E225 -- Principes generaux de l'etat d'equilibre des fluides

(General principles concerning the state of the equilibrium of fluids)

(based on Clifford A. Truesdell's introduction to Opera Omnia Series II, Volume 12)
This work, the first of a series of three that constitute Euler's masterful treatise on fluid mechanics (the others being E226 and E227), contains a formulation of hydrostatics, a special case of Euler's theory of fluid motion. It represents a turning point in the history of physics and the continuum view of matter put foward as a basic principle, and it has sometimes been cited as the origin of the theory that the normality of pressure implies its equality in all directions. Euler proves that for dynamical principles, there is no essential difference between compressible and incompressible fluids. He also It is broken down into three parts.

In part 1 (General Principles), Euler develops the principles on which all of hydrostatics (or the science of the equilibrium of fluids) is founded. He considers fluids that have the same degree of density everywhere and also those fluids that are made up of particles of varying density. He shows that the property that most essentially distinguishes fluid bodies from solids is that "a fluid mass cannot be in equilibrium unless it is subject at all points of its surface to forces equal and perpendicular to the surface...[provided] that the interior particles...are not subject to any force." He also looks at the following problem: Suppose that the forces acting on all the elements of the fluid are given, in addition to the relation that at each point connects the density and the elasticity of the fluid. Find the pressures that must occur in all points of the fluid mass if it is to be in equilibrium.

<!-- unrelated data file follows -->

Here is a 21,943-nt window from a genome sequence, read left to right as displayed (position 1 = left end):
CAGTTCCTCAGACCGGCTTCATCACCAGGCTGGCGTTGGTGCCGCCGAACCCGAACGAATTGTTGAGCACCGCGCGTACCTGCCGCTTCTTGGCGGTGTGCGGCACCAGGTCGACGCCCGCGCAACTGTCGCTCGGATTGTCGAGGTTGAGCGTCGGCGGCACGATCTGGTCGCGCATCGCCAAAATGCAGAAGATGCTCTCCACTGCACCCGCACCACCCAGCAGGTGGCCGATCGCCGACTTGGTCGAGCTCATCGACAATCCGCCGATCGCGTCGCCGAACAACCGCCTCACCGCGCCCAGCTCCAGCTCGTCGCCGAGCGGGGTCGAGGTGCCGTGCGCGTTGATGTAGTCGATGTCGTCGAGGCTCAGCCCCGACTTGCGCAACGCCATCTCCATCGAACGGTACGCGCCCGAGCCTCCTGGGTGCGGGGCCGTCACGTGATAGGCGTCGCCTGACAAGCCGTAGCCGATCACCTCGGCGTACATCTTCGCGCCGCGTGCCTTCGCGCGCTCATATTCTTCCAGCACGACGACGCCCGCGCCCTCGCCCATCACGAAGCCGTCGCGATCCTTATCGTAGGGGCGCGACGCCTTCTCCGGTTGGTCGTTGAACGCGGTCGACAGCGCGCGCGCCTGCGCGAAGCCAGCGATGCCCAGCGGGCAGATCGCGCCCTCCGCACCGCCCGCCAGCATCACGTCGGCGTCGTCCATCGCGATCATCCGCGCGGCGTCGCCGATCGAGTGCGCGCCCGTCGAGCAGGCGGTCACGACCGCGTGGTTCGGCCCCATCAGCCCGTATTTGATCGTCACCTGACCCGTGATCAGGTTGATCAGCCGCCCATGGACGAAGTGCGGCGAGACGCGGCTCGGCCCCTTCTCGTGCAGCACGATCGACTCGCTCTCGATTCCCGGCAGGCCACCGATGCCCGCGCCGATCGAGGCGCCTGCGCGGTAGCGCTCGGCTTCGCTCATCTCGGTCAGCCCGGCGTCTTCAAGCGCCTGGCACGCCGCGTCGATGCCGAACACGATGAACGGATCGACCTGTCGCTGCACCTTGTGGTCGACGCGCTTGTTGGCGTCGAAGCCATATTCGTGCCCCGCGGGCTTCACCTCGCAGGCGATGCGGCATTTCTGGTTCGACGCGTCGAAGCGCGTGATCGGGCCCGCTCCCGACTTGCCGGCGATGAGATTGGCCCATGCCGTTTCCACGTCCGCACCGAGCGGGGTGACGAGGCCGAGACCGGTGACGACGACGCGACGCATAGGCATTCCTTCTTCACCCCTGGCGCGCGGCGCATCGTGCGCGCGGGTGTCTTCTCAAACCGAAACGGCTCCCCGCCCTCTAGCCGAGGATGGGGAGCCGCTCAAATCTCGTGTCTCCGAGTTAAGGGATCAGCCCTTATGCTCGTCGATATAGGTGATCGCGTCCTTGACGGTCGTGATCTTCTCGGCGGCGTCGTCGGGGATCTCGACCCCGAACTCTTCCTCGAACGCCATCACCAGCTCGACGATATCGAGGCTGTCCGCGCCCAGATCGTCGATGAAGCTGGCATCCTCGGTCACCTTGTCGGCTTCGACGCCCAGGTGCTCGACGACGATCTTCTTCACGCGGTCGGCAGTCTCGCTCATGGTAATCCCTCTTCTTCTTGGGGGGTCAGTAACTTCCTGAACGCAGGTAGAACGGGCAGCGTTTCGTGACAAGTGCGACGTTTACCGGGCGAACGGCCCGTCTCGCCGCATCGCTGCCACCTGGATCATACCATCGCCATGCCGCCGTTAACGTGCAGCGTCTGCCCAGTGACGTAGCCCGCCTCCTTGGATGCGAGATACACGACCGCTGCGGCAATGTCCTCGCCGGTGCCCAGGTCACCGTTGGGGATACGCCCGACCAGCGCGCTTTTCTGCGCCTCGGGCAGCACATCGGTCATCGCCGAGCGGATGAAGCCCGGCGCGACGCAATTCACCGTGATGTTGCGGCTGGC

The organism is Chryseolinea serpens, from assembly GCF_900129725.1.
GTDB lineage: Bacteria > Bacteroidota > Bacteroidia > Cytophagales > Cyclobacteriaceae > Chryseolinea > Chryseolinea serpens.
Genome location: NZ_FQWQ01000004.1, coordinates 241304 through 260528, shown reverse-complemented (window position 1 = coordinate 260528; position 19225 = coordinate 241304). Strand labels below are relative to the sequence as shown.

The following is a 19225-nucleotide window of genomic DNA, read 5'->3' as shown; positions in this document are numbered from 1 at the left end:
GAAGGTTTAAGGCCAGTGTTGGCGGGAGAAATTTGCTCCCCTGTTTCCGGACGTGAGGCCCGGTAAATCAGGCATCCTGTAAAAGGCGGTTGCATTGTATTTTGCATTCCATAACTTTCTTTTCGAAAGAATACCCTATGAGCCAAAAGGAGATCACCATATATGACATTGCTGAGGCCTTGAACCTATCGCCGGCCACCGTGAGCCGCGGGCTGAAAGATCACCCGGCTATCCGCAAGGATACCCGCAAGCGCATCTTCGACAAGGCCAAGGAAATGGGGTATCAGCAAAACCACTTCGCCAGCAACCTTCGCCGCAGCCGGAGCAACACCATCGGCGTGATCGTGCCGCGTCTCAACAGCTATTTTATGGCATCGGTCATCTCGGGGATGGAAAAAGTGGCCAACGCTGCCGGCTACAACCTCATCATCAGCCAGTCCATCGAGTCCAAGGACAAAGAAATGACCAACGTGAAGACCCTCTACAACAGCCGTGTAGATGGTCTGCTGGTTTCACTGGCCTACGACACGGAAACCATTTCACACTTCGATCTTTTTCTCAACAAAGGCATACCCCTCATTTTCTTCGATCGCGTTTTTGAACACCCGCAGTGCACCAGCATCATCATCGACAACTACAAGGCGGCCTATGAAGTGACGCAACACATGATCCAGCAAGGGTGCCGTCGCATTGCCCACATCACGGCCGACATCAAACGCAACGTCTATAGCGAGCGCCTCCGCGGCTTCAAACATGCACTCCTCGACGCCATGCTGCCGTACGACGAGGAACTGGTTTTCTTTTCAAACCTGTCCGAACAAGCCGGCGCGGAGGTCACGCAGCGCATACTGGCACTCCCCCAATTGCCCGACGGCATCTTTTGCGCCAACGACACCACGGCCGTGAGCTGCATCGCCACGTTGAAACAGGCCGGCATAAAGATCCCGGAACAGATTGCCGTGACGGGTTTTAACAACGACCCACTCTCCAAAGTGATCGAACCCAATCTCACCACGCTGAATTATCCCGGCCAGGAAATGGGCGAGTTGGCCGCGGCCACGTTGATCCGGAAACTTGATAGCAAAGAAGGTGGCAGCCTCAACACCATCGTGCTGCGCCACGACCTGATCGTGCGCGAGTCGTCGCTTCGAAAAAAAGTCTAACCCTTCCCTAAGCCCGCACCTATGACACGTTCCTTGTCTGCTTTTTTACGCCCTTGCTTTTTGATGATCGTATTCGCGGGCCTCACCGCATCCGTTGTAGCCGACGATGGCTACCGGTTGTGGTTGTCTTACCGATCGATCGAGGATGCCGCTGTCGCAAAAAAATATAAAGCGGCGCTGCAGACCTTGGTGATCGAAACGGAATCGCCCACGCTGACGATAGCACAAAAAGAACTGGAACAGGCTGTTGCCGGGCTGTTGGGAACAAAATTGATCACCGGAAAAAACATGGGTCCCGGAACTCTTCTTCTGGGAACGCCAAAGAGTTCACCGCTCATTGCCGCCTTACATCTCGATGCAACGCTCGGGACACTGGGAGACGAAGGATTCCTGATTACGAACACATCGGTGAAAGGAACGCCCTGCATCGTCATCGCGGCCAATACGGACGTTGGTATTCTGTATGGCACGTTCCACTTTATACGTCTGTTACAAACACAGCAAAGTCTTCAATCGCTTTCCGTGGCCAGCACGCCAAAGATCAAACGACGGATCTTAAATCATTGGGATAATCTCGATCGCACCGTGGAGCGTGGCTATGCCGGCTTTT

In part 2 (On the equilibrium of fluids according to the hypothesis of natural gravity), he develops the theory of the barometer, saying that "neither the elasticity nor the density can vanish entirely at any altitude." Moreover, a wind must arise whenever the heat at equal heights is different since the pressures on each particle of air cannot be balanced by its weight.

Finally, in part 3 (On the equilibrium of fluids according to the hypothesis of gravity directed towards one or more centers), Euler proves that the force from a fixed center is a function of distance and that somtimes figures of equilibrium might approximate those of earth or another planet.


According to C. G. J. Jacobi, a treatise with this title was presented to the Berlin Academy on October 11, 1753.

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